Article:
So, when talking about Dark Horse, this immediately springs to mind...
There are lots of things to really like about Dark Horse.
It's a worker placement game, with dice as workers. Now this mechanism has been used in a few games, with varying success. For example Alien Frontiers is a great game, but players have to roll their dice at the start of their turn, which can slow the game down tremendously due to AP especially when rolling six dice. On the other hand Euphoria: Build a Better Dystopia fixes that problem by having players roll their dice at the end of their turn, giving them a whole round to think about what they're going to do. Dark Horse is kind of in the middle; you're only ever rolling two or three dice, so the choices aren't huge, and everyone rolls their dice at the start of a round. Plus Dark Horse gives you plenty of options and modifiers to mitigate against the unlucky roll. Personally I really like this mechanism.
I think it has a fairly strong Wild West theme. Each player is a character (The Cowboy, The Gambler, The Preacher) with special actions that tie in with the character's traits. The game is about the pioneering spirit, with players expanding their land and building towns and cities connected by rail. Players can take on the role of Mayor or Sheriff which give special abilities, events occur during the game that can scupper your plans (or at least make you re-evaluate them) and action cards let you be good, bad or indeed ugly - but if you're too bad then your dice have to spend time in jail!
Once the game gets going, it's also fairly quick; players roll their dice, take turns placing them on action spaces, then resolve the actions in order. It's funny that I also had Snowdonia in my magic bag because the whole process is very similar. Choose actions, resolve in order, get resources, build stuff, rinse and repeat. I like that sort of thing.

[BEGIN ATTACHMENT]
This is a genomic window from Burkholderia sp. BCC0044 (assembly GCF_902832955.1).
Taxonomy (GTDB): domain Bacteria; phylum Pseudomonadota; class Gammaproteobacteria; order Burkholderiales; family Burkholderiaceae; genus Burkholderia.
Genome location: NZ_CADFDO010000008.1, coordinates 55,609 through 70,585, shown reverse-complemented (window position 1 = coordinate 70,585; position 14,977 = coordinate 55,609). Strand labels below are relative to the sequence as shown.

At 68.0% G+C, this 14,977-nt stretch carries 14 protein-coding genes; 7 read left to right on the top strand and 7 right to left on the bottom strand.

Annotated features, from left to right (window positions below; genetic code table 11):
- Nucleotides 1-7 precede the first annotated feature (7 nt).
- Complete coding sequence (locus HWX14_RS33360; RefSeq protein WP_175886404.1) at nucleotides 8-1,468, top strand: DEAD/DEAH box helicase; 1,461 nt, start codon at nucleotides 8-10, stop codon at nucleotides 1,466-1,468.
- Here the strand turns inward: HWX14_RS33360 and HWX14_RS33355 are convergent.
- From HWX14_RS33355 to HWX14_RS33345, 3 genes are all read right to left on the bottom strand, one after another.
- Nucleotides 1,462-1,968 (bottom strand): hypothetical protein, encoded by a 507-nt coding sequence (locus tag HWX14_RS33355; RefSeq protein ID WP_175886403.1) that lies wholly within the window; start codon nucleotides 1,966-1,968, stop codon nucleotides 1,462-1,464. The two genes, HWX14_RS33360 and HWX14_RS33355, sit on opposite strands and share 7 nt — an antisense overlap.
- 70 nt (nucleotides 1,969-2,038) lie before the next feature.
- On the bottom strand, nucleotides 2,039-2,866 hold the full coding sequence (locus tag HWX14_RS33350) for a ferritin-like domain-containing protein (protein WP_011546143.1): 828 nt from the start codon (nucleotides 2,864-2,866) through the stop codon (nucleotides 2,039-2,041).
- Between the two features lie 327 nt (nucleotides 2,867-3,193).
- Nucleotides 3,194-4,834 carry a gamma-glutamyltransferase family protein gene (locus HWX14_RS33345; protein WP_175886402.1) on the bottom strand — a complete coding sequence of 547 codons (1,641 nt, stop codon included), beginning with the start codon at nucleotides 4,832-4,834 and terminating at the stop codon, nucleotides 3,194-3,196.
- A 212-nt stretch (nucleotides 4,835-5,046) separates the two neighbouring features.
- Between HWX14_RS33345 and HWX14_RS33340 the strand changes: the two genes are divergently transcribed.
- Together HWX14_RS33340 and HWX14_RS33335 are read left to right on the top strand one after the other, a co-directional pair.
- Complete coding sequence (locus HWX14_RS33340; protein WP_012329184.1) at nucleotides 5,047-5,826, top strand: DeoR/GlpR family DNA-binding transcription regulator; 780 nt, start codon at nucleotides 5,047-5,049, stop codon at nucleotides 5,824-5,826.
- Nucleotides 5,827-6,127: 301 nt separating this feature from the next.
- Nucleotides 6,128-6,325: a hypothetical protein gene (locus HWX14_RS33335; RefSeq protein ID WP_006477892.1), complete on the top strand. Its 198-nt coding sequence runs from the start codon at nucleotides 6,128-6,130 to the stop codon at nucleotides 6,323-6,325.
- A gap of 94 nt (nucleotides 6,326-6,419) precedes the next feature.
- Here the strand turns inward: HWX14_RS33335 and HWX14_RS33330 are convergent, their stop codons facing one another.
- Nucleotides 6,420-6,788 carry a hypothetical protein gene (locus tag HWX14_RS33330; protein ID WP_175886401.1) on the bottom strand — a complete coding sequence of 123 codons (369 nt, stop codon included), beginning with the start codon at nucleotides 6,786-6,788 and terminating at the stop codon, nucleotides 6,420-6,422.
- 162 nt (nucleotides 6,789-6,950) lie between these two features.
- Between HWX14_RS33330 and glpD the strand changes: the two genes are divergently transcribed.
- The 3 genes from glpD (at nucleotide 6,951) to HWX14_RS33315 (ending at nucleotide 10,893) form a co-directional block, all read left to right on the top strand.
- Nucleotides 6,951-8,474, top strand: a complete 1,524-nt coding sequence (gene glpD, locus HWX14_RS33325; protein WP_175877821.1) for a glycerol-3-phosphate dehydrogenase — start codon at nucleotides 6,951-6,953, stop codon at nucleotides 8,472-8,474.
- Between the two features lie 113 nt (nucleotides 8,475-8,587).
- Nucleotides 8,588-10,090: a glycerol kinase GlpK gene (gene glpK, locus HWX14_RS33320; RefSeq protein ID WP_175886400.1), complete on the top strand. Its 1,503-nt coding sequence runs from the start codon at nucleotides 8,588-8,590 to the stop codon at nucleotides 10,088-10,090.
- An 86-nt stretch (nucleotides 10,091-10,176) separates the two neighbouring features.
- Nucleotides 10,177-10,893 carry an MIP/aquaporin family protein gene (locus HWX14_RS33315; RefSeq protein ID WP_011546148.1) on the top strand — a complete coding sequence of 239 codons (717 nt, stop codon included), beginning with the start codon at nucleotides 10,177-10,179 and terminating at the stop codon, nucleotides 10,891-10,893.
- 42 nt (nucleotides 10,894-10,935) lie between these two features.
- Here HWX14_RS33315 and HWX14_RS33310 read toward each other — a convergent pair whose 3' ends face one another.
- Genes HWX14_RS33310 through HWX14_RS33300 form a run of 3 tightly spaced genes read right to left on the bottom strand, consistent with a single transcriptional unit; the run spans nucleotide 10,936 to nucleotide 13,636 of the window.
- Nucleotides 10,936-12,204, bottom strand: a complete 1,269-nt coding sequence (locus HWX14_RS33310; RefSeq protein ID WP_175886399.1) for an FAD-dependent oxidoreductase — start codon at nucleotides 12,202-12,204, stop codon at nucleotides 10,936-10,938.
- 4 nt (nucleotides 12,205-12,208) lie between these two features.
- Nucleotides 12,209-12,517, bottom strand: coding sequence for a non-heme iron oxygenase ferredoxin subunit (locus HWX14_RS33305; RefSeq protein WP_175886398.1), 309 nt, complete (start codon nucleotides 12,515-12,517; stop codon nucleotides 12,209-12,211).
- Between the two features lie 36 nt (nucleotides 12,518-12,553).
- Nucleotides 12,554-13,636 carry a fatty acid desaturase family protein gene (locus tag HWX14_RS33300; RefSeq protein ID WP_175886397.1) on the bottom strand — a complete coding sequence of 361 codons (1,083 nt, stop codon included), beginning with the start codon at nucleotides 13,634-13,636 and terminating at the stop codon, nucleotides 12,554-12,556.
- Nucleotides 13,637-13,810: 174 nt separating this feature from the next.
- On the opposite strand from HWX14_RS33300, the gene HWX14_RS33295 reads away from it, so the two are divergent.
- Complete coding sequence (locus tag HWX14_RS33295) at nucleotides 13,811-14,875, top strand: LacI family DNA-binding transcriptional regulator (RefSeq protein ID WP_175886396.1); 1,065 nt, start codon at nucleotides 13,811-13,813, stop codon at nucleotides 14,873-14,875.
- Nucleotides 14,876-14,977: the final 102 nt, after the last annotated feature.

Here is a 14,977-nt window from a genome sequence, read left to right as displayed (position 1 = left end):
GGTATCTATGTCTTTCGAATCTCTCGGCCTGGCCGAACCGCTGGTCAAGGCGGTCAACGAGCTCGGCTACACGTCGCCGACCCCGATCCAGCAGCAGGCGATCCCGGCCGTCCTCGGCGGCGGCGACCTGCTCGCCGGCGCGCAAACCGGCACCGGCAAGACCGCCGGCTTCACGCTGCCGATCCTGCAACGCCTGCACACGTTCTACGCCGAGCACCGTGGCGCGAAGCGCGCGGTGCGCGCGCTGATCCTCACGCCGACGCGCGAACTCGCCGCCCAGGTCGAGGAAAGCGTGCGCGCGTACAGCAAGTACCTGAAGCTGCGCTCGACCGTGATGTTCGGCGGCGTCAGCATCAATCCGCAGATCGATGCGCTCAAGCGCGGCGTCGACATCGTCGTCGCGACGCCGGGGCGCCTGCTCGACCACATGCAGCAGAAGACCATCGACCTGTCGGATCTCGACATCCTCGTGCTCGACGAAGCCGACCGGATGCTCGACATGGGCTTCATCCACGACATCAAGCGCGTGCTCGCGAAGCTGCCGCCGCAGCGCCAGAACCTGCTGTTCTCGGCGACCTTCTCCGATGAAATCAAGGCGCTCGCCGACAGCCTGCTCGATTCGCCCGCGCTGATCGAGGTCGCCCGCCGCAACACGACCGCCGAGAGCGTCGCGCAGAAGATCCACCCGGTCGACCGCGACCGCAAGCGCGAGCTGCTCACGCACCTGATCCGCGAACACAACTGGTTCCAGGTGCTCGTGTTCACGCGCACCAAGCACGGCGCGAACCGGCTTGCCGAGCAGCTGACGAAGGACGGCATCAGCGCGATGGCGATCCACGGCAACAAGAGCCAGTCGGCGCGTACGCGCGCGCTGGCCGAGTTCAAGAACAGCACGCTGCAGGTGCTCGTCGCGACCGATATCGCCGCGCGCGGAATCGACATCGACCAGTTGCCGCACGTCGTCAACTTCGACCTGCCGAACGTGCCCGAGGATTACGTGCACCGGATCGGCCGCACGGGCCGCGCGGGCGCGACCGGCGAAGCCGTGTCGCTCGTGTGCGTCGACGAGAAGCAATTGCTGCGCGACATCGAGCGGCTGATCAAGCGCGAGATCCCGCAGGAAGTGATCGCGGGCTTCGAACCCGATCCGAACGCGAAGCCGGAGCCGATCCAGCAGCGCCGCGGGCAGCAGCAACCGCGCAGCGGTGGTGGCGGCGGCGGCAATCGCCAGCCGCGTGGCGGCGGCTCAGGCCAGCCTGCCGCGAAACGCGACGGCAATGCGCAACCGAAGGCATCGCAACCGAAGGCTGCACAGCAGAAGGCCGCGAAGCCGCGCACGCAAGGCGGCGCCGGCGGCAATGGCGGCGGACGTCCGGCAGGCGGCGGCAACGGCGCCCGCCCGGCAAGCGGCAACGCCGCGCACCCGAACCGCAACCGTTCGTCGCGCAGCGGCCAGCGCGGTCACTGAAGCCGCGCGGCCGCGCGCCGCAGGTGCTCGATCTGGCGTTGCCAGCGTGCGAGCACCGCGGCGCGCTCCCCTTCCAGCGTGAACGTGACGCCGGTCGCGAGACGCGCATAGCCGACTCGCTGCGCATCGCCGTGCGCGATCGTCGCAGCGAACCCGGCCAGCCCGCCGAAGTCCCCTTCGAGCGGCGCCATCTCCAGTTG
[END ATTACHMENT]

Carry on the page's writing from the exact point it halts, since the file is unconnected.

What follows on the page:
However. In order to get to The Good, you first have to battle The Bad and The Ugly.
There are a few things which are not really Bad as such, but could have been done better.
There is no way to tally the final score. There's an Influence Track which is essentially a score track and which triggers the Game End when someone reaches 11 Influence. However, there are a ton of bonus points at the end of the game, but no VP chits or spaces on the Influence Track to record them. We had to write the scores on a napkin. So, not awful, but a little annoying.
And, for a game which has so much cardboard (and good quality, thick colourful cardboard too) why are there only two Player Aids? And why is the rulebook a small A5 booklet?
Which brings us neatly to... The Ugly.
Oh my God, the rulebook!
I'm really bloody annoyed by the rulebook. For a game that turns out to be relatively simple and fast, the rulebook is a nightmare.
The structure of the rulebook is horrible. The Game Setup is two pages into the book, and is very wordy with hardly any pictures. If you want to help new players get up and running then make the Setup easy to follow!